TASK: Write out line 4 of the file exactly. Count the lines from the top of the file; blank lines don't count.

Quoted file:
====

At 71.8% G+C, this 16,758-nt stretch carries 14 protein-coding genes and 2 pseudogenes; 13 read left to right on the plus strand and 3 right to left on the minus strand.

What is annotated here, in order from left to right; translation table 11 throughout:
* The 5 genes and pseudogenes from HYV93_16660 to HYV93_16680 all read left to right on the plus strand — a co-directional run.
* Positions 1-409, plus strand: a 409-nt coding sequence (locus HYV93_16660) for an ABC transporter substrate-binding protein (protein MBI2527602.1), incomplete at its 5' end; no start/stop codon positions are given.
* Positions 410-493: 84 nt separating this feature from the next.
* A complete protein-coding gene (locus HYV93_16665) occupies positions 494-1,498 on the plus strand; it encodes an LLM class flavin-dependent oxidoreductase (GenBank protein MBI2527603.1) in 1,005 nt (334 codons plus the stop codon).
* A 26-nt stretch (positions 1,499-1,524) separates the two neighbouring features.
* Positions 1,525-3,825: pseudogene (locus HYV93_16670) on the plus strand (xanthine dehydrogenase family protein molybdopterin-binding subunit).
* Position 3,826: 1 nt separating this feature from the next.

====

* Positions 1-409, plus strand: a 409-nt coding sequence (locus HYV93_16660) for an ABC transporter substrate-binding protein (protein MBI2527602.1), incomplete at its 5' end; no start/stop codon positions are given.